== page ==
Aaron TuckerMain MenuAaron TuckerChessBardLoss SetsSculptural poetry by Aaron TuckerList of WorksBook, art projects, and exhibitionsDocumentation TeamInformation about those who authored and produced this projectJulia Polyck-O'Neillee2265c02a36ff5433fc480238527f0a456d7a83Elizabeth Bedford5b55936650b0ca7c4af8cf31fda7fbf2d5f849f3Lori Riciglianode6b83783d4e87a8a8d8f6eaddb5eb6d3af76a6d
1media/chessbard-poem.jpg2017-06-15T21:02:12-07:00ChessBard22plain2017-07-07T11:45:06-07:00ChessBard is an app co-created by Aaron Tucker and Jody Miller.
The playable version of the Chessbard grafts the Chessbard translator to an open source chess playing algorithm so that a player can write poetry in collaboration/competition with our Chessbard. By clicking on the small wrench icon (“Tools”) below the board, a player can change the side s/he wishes to play by changing the radio button from “White” to “Black” (or vice versa); additionally, the player can change the difficulty to a tougher or easier version of the Chessbard by filling in a number, on the far right, from 1 through 3. The “Live” button toggles whether the Chessbard generates the poems during play or not. The player can choose to have her/his moves translated as the game progresses or can wait until the end of the game and hit the left “Poetify” button. Additionally, once you’ve translated the poem, the pop-up windows gives the options to print (top right button), download (middle right button) or email (bottom right button) the poems you and the Chessbard have created. It is important to note that as the ChessBard is choosing new templates with each translation, each poem is slightly different, even if given the same input game.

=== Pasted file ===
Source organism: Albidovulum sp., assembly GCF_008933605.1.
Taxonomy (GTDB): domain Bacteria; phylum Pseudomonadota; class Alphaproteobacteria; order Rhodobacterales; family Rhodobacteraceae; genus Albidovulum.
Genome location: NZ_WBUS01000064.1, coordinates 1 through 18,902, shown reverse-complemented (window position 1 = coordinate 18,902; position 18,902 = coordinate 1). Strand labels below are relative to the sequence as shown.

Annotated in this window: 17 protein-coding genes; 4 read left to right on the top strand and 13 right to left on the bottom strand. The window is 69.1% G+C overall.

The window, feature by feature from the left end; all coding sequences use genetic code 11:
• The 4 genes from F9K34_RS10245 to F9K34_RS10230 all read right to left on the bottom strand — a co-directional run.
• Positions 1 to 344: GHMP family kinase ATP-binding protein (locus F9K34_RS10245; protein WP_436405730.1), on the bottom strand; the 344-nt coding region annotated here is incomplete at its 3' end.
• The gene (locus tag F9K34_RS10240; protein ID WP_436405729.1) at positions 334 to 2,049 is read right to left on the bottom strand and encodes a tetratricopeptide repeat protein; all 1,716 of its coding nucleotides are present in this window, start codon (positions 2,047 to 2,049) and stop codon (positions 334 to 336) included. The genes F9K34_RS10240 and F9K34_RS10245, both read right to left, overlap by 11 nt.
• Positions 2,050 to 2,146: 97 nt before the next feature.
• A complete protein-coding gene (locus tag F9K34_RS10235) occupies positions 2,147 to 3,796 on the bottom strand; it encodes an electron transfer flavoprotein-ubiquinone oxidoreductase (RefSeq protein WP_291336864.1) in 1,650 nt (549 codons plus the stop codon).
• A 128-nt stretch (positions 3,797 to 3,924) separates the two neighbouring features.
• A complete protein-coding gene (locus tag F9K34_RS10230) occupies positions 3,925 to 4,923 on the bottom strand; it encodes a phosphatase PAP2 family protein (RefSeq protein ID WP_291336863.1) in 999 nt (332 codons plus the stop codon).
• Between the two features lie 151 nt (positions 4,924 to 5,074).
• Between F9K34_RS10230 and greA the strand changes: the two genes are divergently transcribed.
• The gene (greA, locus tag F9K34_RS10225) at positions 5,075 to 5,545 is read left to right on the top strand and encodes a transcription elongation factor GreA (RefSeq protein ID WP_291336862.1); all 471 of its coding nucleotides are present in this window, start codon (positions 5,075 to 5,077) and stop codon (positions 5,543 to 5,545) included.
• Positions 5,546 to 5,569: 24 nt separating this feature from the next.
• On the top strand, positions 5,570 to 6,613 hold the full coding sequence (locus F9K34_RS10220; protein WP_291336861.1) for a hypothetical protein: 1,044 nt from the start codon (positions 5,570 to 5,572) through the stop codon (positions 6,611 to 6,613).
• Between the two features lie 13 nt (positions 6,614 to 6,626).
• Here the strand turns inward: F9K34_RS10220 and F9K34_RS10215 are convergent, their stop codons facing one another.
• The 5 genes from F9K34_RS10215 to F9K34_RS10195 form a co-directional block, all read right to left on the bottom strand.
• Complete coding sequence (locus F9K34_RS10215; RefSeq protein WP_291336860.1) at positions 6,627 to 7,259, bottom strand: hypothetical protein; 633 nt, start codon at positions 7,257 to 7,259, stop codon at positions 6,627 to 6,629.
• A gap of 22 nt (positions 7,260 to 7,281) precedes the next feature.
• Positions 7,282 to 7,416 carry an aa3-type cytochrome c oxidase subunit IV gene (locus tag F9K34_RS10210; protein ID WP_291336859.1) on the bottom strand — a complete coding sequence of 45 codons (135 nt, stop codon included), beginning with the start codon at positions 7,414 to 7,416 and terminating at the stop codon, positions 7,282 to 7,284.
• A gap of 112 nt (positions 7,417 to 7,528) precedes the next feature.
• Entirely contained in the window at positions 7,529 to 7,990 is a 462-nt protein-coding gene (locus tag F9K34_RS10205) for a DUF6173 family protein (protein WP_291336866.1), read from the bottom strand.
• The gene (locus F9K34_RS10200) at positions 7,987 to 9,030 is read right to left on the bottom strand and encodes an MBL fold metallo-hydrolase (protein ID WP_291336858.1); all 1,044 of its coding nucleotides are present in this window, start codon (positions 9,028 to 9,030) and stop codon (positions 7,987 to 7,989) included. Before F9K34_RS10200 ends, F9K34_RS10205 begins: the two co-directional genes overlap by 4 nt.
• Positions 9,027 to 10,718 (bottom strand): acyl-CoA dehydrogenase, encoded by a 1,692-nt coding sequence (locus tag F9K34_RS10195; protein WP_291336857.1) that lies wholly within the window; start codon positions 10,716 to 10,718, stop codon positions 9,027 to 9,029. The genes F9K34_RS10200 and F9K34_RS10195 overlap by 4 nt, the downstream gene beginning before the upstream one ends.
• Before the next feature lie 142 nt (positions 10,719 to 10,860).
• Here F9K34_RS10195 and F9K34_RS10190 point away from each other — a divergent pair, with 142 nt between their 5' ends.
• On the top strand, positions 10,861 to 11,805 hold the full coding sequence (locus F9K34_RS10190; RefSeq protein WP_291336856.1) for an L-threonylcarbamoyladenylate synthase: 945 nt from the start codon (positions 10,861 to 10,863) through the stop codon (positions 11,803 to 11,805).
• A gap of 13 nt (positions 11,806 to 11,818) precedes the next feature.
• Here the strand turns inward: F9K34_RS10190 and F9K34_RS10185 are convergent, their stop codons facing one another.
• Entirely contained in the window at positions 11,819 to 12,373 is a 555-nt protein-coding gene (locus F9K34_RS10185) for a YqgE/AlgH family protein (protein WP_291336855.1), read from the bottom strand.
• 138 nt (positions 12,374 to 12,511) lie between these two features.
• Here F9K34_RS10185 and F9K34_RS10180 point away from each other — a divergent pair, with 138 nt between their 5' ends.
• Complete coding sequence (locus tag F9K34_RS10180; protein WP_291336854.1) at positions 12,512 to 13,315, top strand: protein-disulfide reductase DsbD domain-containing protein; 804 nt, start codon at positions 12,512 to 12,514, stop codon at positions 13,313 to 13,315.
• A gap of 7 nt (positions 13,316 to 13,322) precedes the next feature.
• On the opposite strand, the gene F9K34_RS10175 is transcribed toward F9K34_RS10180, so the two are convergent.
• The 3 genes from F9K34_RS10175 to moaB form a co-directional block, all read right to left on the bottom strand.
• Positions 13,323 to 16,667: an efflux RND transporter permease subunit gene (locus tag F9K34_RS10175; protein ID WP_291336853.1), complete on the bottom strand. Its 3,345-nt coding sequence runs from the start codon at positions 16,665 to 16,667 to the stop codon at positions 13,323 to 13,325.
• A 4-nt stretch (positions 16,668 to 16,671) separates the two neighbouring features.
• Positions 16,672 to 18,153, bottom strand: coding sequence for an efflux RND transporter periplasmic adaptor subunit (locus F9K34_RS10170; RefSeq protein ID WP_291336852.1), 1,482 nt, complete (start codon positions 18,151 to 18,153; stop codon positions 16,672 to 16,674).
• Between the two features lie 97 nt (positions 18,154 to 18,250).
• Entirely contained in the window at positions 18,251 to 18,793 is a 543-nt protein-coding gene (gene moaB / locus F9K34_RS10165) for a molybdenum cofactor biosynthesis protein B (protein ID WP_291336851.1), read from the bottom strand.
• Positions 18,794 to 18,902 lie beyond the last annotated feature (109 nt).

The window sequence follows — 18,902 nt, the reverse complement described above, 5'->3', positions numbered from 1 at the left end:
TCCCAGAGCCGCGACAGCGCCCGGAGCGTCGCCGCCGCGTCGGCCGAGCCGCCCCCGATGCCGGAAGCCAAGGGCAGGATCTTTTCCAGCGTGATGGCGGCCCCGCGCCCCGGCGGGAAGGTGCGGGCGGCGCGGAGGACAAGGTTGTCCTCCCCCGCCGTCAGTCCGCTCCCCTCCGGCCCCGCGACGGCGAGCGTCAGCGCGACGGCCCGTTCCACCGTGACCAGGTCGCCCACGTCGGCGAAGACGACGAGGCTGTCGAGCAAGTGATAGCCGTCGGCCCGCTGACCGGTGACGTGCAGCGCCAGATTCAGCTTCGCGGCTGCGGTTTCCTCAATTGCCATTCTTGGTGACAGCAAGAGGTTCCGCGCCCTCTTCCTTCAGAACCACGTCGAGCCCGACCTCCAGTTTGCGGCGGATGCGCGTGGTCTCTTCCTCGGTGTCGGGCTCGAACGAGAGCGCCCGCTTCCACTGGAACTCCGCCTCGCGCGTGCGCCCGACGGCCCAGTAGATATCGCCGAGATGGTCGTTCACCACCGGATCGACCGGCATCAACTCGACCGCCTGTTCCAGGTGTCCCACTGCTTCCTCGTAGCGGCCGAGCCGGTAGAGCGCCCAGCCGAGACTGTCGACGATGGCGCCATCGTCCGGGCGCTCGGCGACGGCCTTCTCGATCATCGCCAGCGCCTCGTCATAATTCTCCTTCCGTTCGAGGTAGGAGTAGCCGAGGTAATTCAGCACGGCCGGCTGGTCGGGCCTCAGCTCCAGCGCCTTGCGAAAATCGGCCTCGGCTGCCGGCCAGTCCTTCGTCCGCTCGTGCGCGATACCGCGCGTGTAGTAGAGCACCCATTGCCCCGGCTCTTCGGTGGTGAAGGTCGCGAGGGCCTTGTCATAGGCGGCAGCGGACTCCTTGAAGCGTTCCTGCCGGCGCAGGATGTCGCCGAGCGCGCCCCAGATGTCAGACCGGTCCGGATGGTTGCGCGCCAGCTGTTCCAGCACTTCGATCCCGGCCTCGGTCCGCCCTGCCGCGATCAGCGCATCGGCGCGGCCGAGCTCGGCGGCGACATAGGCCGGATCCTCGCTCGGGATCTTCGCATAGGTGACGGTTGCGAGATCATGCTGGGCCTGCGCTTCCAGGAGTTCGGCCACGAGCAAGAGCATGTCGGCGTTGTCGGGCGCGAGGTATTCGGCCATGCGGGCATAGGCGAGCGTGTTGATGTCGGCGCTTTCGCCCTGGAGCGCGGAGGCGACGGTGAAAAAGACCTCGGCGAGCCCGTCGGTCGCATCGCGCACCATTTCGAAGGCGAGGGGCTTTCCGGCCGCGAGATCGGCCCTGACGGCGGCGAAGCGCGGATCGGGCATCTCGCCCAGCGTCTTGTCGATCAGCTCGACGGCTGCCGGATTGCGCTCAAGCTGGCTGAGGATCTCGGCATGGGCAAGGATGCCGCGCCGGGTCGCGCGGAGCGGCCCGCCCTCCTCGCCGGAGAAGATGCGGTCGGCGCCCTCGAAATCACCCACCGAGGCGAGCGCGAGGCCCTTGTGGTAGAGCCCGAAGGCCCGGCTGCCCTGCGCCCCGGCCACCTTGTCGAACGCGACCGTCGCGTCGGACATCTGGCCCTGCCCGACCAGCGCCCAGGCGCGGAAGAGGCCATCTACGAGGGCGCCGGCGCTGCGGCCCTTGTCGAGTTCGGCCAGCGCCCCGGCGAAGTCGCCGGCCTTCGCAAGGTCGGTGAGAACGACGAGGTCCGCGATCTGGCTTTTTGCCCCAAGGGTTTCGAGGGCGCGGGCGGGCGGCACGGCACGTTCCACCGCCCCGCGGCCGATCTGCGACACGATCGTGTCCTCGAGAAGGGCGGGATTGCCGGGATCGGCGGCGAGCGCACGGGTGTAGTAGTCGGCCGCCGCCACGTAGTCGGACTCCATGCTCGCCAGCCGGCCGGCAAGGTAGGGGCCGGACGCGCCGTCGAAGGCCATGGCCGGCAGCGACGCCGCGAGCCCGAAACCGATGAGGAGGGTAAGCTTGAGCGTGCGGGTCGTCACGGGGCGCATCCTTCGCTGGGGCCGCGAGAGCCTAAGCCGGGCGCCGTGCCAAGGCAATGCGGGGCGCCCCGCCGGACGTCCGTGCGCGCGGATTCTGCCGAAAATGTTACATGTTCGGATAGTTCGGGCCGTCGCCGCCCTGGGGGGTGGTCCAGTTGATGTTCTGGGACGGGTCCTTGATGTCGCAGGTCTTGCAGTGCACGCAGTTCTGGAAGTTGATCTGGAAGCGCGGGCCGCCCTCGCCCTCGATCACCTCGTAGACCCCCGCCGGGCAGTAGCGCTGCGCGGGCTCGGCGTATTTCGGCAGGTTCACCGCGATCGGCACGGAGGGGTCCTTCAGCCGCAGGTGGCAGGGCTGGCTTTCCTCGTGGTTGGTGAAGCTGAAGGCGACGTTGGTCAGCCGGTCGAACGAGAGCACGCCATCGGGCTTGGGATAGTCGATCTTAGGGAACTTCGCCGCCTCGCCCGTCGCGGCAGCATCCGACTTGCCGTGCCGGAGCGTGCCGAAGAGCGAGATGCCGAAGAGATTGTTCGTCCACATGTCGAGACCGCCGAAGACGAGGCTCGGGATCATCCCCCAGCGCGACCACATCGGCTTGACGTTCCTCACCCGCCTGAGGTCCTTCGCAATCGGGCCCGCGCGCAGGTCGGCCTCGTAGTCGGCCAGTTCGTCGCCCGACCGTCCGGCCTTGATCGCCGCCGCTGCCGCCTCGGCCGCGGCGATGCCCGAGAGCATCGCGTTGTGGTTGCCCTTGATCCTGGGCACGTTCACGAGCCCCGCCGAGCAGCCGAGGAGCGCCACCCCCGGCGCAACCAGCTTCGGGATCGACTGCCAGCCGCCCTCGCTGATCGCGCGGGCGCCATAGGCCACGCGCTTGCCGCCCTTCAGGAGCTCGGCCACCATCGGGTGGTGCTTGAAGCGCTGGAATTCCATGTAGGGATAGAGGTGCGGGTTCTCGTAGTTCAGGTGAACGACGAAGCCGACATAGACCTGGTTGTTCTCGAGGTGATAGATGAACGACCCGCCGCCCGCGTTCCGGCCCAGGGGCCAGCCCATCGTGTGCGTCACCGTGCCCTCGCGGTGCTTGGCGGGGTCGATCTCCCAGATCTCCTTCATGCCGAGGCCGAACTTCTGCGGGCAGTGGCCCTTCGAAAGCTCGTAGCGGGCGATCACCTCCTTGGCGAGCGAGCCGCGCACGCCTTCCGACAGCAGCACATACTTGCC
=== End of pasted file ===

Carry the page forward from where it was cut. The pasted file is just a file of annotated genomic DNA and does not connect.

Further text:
Chess.com has an instructional page devoted to the rules of Chess that includes the movements of the pieces and some initial directives that are very useful for players of all ranges of skills. Additional instructional pages can be found at wikihow and math.bgsu.edu. Interestingly, we’ve found that a player’s chess skills have little bearing on the quality of poems created; the better poems, in fact, seem to come from a more evenly matched computer-user relationship.
Here's an example of a poem generated by ChessBard from the famous chess game Deep Thought vs Garry Kasparov (1989).